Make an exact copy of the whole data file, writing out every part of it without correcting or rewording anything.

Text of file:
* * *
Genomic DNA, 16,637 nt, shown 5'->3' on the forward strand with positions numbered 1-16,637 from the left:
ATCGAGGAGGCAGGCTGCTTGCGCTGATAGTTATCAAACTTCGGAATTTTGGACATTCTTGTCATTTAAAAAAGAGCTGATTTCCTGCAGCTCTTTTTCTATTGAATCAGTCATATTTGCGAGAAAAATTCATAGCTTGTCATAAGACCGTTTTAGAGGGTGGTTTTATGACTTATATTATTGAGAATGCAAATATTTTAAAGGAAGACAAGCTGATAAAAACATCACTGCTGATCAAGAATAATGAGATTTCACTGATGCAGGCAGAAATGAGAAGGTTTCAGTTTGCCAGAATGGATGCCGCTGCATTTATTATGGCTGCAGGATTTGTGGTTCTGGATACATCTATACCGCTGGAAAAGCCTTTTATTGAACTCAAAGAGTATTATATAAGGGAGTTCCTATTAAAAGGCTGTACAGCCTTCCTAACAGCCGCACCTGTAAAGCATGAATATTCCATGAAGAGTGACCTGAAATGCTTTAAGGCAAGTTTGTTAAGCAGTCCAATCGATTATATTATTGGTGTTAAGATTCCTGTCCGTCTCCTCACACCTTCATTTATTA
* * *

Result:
Genomic DNA, 16,637 nt, shown 5'->3' on the forward strand with positions numbered 1-16,637 from the left:
ATCGAGGAGGCAGGCTGCTTGCGCTGATAGTTATCAAACTTCGGAATTTTGGACATTCTTGTCATTTAAAAAAGAGCTGATTTCCTGCAGCTCTTTTTCTATTGAATCAGTCATATTTGCGAGAAAAATTCATAGCTTGTCATAAGACCGTTTTAGAGGGTGGTTTTATGACTTATATTATTGAGAATGCAAATATTTTAAAGGAAGACAAGCTGATAAAAACATCACTGCTGATCAAGAATAATGAGATTTCACTGATGCAGGCAGAAATGAGAAGGTTTCAGTTTGCCAGAATGGATGCCGCTGCATTTATTATGGCTGCAGGATTTGTGGTTCTGGATACATCTATACCGCTGGAAAAGCCTTTTATTGAACTCAAAGAGTATTATATAAGGGAGTTCCTATTAAAAGGCTGTACAGCCTTCCTAACAGCCGCACCTGTAAAGCATGAATATTCCATGAAGAGTGACCTGAAATGCTTTAAGGCAAGTTTGTTAAGCAGTCCAATCGATTATATTATTGGTGTTAAGATTCCTGTCCGTCTCCTCACACCTTCATTTATTA